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The Mystery of Spring Heeled Jack

Updated on August 1, 2018
The Terror of London
The Terror of London | Source

The first reports of Spring Heeled Jack arose in London in the Victorian era. He terrified the ladies of London. A veritable bounder and cad, this devil-like man could leap high into the air.

Though monstrous, he was seen as a bit of a gentleman. He was very well dressed, not someone you would cross the road to avoid.

A Victorian Police Lamp - Spring Heeled Jack's Red Eyes?

Source

He presents an interesting case. The term ‘Spring Heeled Jack’ seems to be a catch all description of a scary man on a dark night. Some reports mentioned red eyes, some blue flames; all seem to focus on the fact that this was a gentleman. There were some hints that he may have been carrying the kind of portable lantern that policemen used to carry.

A gentleman terrorising the servant girls of London could be an early attempt to report and uncover injustices. Crime against less fortunate members of society was likely rampant in those days. Those in the underclasses didn’t really have much of a voice back then. Rather than accuse a master of cruelty outright, people may have turned to folklore to describe terrors that had genuinely been inflicted upon them.

Source

Spring Heeld Jack Today

Nowadays, we're not at all surprised by baddies in films - it takes a lot to shock an audience now. But back in Spring Heeled Jack's day, the very thought of a caped menace would have struck fear in many.

Spring Heeled Jack lives on in the imagination of authors to this day.

Spring-Heeled Jack by Philip Pullman
Spring-Heeled Jack by Philip Pullman | Source

Back in 1991, Philip Pullman was inspired to write about the terrifying terror that is Spring Heeled Jack.


'A dreadful fate looks certain until, from out of nowhere, a figure with glowing, red eyes appears. He leaps through the air like a firework - it's Spring-Heeled Jack, scourge of evil-doers!'

— Philip Pullman
The Legend of Spring-Heeled Jack: Victorian Urban Folklore and Popular Cultures
The Legend of Spring-Heeled Jack: Victorian Urban Folklore and Popular Cultures | Source

Research for Folklorists!

In 2017 Karl Bell, a Senior Lecturer of History at the University of Portsmouth, gave an in depth account of the folklore surrounding Spring Heeled Jack. A must for those who are interested in the legend!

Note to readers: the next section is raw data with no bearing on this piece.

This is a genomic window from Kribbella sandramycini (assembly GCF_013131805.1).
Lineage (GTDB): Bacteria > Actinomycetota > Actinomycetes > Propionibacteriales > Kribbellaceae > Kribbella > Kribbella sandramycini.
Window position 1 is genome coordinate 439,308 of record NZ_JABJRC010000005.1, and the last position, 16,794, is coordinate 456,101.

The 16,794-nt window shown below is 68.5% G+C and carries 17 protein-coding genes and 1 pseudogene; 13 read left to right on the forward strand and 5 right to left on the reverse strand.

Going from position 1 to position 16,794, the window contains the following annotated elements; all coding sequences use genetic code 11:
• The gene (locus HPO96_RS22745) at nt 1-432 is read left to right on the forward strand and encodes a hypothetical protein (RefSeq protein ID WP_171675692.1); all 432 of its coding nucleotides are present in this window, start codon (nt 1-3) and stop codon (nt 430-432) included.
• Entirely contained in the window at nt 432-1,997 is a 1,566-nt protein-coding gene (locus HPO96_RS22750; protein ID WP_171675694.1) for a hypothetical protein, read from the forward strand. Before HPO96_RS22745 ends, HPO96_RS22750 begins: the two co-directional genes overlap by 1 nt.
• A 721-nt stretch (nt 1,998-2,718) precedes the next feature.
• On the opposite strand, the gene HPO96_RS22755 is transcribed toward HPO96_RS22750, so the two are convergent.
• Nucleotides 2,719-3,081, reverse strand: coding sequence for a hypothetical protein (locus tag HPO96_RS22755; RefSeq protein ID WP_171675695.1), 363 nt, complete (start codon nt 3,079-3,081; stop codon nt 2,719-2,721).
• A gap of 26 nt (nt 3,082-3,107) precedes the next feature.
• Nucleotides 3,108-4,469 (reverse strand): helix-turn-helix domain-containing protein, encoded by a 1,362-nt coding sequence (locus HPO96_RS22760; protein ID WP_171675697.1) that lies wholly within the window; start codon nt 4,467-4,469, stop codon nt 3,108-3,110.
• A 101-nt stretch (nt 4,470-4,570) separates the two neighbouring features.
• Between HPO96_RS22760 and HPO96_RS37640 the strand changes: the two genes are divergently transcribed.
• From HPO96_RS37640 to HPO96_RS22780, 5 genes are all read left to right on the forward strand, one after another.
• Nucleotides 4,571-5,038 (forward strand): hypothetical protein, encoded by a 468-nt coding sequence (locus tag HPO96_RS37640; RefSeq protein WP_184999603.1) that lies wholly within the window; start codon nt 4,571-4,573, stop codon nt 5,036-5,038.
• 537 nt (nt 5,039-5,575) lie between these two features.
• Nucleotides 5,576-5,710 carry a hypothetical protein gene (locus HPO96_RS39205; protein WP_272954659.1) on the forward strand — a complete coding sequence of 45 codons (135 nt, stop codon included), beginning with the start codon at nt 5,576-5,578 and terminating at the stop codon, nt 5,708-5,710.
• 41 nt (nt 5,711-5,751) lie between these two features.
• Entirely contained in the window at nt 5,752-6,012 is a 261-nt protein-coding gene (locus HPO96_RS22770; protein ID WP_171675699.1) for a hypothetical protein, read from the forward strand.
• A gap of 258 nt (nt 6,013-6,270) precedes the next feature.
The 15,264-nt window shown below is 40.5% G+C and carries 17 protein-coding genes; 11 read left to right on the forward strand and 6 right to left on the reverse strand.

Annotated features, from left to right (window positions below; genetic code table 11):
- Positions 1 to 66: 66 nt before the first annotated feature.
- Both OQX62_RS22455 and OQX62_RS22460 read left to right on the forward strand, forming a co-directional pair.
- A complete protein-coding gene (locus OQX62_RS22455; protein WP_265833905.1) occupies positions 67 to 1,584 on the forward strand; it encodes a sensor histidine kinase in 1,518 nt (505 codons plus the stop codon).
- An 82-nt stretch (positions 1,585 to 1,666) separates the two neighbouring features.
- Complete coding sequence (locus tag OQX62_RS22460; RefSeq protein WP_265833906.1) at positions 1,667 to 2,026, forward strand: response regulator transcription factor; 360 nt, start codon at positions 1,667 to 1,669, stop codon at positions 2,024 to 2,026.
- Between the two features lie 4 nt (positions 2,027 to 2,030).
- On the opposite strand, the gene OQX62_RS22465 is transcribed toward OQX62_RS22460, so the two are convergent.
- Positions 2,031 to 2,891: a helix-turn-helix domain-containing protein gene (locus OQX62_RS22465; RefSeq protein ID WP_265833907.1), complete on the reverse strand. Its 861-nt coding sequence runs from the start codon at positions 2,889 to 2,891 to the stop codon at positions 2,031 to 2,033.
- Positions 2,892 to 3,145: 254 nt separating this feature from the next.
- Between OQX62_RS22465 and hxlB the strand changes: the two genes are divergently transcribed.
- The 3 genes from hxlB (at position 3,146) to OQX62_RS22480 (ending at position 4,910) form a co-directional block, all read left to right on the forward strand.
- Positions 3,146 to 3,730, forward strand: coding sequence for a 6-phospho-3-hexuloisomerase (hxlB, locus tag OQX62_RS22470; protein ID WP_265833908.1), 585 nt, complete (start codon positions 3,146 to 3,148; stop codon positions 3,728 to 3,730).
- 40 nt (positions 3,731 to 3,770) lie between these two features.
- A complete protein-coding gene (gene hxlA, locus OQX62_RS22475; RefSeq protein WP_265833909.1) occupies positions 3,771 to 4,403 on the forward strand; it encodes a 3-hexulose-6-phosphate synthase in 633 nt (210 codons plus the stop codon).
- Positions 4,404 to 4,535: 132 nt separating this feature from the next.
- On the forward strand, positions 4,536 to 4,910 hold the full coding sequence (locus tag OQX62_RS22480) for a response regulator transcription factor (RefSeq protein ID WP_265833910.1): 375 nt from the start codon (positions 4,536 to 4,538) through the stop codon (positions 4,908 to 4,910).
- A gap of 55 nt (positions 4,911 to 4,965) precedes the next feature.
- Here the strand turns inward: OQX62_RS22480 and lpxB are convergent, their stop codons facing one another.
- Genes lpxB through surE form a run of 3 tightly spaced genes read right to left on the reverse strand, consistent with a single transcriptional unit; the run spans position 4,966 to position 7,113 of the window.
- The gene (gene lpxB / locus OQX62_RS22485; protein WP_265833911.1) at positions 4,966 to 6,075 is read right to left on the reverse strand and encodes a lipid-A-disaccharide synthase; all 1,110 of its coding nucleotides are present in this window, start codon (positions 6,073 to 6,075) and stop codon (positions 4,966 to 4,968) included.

The book draws upon a rich variety of primary source material including folklorist accounts, street ballads, several series of "penny dreadful" stories (and illustrations), journals, magazines, newspapers, comics, court accounts, autobiographies and published reminiscences.

— Karl Bell
A bit of fan fiction!
A bit of fan fiction! | Source

Do you think that Spring Heeled Jack existed?

See results

© 2015 Kimberley Clarke

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    • Lovely  C profile image

      lavenderLove 

      3 years ago from Philippines

      oh I might as well do it...but I just have to work on it....thanks

    • Kimberleyclarke profile imageAUTHOR

      Kimberley Clarke 

      3 years ago from England

      Thank you so much! And hey, you should definitely write that epic supernatural story! Go for it! Best of luck with it all :)

    • Lovely  C profile image

      lavenderLove 

      3 years ago from Philippines

      oh!I love supernatural stories too..I've dreamed of writing one epic story evolving around supernatural stuffs....

      you're welcome..you're article is worth reading

    • Kimberleyclarke profile imageAUTHOR

      Kimberley Clarke 

      3 years ago from England

      Ha! Brilliant, thank you for that. It reinforces the fact that Spring Heeled Jack gets the blame for everything! It sounds like quite a feat, though, that fella bounding across the canal in the dark. Excellent!

      Thank you so much for stopping by.

    • Mark Lees profile image

      Mark Lees 

      3 years ago

      I love SHJ. You might find this article interesting. If you read down to the actual sighting of him jumping across a canal this is one I can verify as I was bought up right by that stretch of the canal and the canal jumper had a certain amount of regional fame still.

      http://www.mysteriousbritain.co.uk/spring-heeled-j...

      A very interesting article.

    • Kimberleyclarke profile imageAUTHOR

      Kimberley Clarke 

      3 years ago from England

      Thank you so much for stopping by! Yes, I adore folklore...part of me wishes that all supernatural things are real. But, in all likelihood they are ways of trying the explain the indescribable...reasons for why bad things happen, perhaps.

      Thanks again for taking a read!

    • Lovely  C profile image

      lavenderLove 

      3 years ago from Philippines

      interesting article...I've heard lots of folklore which existed just to cover up the real injustice behind it...the people before weren't given the voice to say and do what they like ..persecution and all are very rampant. ..

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